Syria’s Migrant Problem

In 2011, the Arab Spring saw protest movements rising throughout the Near East in which citizens aimed to reshape their governments and end corruption, modernizing their societies and adapting to globalization. These movements had mixed results; Tunisia, for example, made a successful transition to a democratic government. The citizens of some other countries, like Syria, are facing violent consequences provoked by defiant protest. After condemnation by the Syrian government of the protests, rebel forces have taken a stand against what they see as their oppressors. The conflict has raged on for six years, resulting in hundreds of thousands of deaths within the country. Millions of people have fled Syria or are internally displaced, creating the largest issue in the world today: the refugee crisis.

Conflicts create many problems for the countries involved and their neighbors. The mass movement of people who feel unsafe or are forced to move to foreign countries is a primary concern in times of war, and nowhere is this more evident than in the Syrian conflict. In the past 25 years, no conflict worldwide has displaced more people than the one in Syria. At the moment, there is no end in sight: all sides are unwilling to back down after repeatedly failed ceasefire attempts and the issue has become an international one, as world powers like Russia and the United States have allied themselves with opposing sides. This tension creates a violent situation with no simple solution.

Today, Syria is not the only source country for refugees. Other countries in the Middle East and less developed countries around the world view Europe as a destination for safer living. The massive influx of refugees in Europe has prompted backlash and concerns of terrorism being spread under the veil of harmless refugees. This is the prevailing view of European nationalist groups who adopt a xenophobic attitude towards mostly harmless foreigners that want to work and live safely.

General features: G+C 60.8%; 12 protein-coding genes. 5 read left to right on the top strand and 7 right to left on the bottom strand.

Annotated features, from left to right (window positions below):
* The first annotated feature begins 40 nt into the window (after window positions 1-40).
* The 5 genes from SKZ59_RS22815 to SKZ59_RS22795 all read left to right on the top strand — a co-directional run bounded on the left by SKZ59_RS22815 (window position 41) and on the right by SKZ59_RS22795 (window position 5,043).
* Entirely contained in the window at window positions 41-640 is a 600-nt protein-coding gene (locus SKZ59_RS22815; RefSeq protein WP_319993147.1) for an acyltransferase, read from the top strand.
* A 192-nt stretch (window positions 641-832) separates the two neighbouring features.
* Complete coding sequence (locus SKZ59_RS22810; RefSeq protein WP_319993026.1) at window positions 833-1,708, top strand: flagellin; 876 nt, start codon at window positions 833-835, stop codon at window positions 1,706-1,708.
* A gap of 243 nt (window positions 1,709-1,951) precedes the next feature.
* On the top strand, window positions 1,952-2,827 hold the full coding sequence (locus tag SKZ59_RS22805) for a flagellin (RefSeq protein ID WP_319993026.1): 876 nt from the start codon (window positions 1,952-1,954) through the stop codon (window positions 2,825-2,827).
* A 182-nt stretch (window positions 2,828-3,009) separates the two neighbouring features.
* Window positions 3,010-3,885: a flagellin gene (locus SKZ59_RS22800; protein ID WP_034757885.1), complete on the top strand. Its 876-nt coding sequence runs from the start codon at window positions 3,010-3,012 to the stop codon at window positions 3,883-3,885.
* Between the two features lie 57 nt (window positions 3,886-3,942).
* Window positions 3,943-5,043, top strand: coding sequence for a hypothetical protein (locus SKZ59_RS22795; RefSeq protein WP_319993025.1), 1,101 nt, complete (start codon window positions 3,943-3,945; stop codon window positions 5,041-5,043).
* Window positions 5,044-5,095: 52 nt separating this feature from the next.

Germany, a powerful and economically prosperous member of the European Union, is a major destination country for those seeking asylum. The nation is generally open and modernized with a respectable standard of living that is attractive to displaced refugees who have faced severe hardships in their home countries. Such a large number of people suddenly entering a country does create some problems: the migrant crime rate, for example, rose more than 50% in 2016. There have been several terrorist attacks in the country recently, killing and wounding dozens. The fact that some of the attackers were refugees from Middle Eastern countries only benefits the position of conservative Europeans who are against letting in so many refugees.

The violent conflict at home has threatened the lives of many Syrians and forced them to seek comfortable living elsewhere in the world. The violent conflict at home has displaced millions of people internally and moved even more people to foreign areas, particularly Europe, where they face discrimination and hostility from locals. As harsh as it is, this treatment is better than the constant violence and warfare that is endured in major Syrian cities as the government and various rebel groups battle for control of the country. Unfortunately, there is no clear end in sight, and Syrian citizens are forced to cope with the severe hardships brought on by this conflict.

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